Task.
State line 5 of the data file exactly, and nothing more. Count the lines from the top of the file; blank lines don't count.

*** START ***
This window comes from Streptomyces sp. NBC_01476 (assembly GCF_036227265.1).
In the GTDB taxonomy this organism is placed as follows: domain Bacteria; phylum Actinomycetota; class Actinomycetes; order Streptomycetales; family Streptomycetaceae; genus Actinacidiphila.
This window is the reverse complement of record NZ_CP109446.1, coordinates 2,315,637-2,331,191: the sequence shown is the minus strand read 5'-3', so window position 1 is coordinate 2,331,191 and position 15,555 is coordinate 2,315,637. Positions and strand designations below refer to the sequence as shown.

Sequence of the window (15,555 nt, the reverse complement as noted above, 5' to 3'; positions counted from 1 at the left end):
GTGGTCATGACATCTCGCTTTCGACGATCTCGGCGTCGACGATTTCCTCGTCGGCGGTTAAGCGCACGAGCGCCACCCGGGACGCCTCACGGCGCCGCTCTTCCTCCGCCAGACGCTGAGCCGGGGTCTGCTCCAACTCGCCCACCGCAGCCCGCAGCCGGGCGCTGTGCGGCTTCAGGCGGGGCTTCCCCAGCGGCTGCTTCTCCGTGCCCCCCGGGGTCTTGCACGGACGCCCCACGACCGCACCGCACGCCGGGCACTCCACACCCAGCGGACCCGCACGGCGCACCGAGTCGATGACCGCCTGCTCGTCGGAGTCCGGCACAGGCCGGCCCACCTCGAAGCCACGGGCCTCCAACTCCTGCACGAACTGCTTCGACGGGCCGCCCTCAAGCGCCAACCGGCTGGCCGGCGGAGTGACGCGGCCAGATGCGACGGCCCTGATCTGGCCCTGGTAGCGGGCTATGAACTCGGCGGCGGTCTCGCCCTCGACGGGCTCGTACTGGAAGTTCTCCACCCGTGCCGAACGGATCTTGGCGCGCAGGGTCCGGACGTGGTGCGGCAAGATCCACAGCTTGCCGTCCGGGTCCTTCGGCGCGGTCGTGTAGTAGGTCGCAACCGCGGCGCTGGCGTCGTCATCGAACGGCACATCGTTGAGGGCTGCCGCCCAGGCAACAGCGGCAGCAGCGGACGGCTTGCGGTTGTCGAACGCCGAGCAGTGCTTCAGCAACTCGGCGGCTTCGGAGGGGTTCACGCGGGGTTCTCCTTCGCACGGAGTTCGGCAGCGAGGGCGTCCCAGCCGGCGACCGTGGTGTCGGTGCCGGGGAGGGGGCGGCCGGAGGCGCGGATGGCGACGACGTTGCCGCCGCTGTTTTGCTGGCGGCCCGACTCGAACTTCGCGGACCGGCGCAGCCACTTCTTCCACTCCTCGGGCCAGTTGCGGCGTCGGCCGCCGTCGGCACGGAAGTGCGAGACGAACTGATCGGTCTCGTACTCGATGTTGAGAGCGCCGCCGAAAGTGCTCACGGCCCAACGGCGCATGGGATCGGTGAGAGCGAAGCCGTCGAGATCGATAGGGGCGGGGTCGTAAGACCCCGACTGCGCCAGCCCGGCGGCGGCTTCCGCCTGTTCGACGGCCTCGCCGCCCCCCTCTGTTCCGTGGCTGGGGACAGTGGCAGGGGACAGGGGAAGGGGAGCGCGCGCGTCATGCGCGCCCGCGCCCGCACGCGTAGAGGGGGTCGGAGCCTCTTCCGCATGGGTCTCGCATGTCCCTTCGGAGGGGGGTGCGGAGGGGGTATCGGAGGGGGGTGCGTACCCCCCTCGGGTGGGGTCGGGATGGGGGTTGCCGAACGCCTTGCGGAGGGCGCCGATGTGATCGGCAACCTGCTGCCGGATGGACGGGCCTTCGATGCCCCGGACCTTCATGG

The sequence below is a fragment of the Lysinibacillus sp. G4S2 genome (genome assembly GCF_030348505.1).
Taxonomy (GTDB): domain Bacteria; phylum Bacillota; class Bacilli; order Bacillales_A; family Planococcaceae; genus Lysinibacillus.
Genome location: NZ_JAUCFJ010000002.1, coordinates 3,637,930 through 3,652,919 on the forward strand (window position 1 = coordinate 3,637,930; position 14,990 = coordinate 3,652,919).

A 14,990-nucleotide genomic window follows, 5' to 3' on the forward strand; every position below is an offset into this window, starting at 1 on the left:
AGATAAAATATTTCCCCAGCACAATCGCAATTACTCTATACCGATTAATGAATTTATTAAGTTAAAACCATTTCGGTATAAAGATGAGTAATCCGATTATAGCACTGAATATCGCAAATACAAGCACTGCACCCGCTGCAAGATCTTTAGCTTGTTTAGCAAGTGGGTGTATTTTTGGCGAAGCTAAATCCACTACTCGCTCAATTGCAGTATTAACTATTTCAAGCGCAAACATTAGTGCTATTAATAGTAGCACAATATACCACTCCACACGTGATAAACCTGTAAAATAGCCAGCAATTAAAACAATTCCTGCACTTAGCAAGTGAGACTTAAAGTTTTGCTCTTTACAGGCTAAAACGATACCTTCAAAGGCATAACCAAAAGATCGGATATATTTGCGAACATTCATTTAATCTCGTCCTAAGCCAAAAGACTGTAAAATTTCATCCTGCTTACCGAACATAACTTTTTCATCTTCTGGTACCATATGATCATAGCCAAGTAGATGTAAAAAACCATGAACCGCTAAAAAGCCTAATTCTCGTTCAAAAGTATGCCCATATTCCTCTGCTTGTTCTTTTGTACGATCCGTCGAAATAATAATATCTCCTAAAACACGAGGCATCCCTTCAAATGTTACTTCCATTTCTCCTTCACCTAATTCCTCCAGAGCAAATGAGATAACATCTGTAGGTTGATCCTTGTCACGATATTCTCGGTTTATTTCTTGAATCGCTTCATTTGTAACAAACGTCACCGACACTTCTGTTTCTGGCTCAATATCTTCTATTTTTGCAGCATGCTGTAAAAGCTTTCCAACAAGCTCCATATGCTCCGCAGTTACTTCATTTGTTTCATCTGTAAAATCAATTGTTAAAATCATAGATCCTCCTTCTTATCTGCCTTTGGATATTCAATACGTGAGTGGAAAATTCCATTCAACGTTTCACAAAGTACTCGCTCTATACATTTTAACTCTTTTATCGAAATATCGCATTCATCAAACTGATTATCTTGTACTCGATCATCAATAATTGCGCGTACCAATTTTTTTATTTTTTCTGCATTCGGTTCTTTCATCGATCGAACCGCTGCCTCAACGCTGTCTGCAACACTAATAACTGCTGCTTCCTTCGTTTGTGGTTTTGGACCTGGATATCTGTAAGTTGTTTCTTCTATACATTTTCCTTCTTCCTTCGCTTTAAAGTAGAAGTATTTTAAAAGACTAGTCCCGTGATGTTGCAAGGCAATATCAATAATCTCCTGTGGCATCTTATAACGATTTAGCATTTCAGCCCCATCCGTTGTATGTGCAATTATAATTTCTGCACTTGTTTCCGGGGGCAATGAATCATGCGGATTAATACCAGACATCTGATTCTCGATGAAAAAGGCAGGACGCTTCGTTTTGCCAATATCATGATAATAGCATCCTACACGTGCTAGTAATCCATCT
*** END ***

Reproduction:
GTGGTCATGACATCTCGCTTTCGACGATCTCGGCGTCGACGATTTCCTCGTCGGCGGTTAAGCGCACGAGCGCCACCCGGGACGCCTCACGGCGCCGCTCTTCCTCCGCCAGACGCTGAGCCGGGGTCTGCTCCAACTCGCCCACCGCAGCCCGCAGCCGGGCGCTGTGCGGCTTCAGGCGGGGCTTCCCCAGCGGCTGCTTCTCCGTGCCCCCCGGGGTCTTGCACGGACGCCCCACGACCGCACCGCACGCCGGGCACTCCACACCCAGCGGACCCGCACGGCGCACCGAGTCGATGACCGCCTGCTCGTCGGAGTCCGGCACAGGCCGGCCCACCTCGAAGCCACGGGCCTCCAACTCCTGCACGAACTGCTTCGACGGGCCGCCCTCAAGCGCCAACCGGCTGGCCGGCGGAGTGACGCGGCCAGATGCGACGGCCCTGATCTGGCCCTGGTAGCGGGCTATGAACTCGGCGGCGGTCTCGCCCTCGACGGGCTCGTACTGGAAGTTCTCCACCCGTGCCGAACGGATCTTGGCGCGCAGGGTCCGGACGTGGTGCGGCAAGATCCACAGCTTGCCGTCCGGGTCCTTCGGCGCGGTCGTGTAGTAGGTCGCAACCGCGGCGCTGGCGTCGTCATCGAACGGCACATCGTTGAGGGCTGCCGCCCAGGCAACAGCGGCAGCAGCGGACGGCTTGCGGTTGTCGAACGCCGAGCAGTGCTTCAGCAACTCGGCGGCTTCGGAGGGGTTCACGCGGGGTTCTCCTTCGCACGGAGTTCGGCAGCGAGGGCGTCCCAGCCGGCGACCGTGGTGTCGGTGCCGGGGAGGGGGCGGCCGGAGGCGCGGATGGCGACGACGTTGCCGCCGCTGTTTTGCTGGCGGCCCGACTCGAACTTCGCGGACCGGCGCAGCCACTTCTTCCACTCCTCGGGCCAGTTGCGGCGTCGGCCGCCGTCGGCACGGAAGTGCGAGACGAACTGATCGGTCTCGTACTCGATGTTGAGAGCGCCGCCGAAAGTGCTCACGGCCCAACGGCGCATGGGATCGGTGAGAGCGAAGCCGTCGAGATCGATAGGGGCGGGGTCGTAAGACCCCGACTGCGCCAGCCCGGCGGCGGCTTCCGCCTGTTCGACGGCCTCGCCGCCCCCCTCTGTTCCGTGGCTGGGGACAGTGGCAGGGGACAGGGGAAGGGGAGCGCGCGCGTCATGCGCGCCCGCGCCCGCACGCGTAGAGGGGGTCGGAGCCTCTTCCGCATGGGTCTCGCATGTCCCTTCGGAGGGGGGTGCGGAGGGGGTATCGGAGGGGGGTGCGTACCCCCCTCGGGTGGGGTCGGGATGGGGGTTGCCGAACGCCTTGCGGAGGGCGCCGATGTGATCGGCAACCTGCTGCCGGATGGACGGGCCTTCGATGCCCCGGACCTTCATGG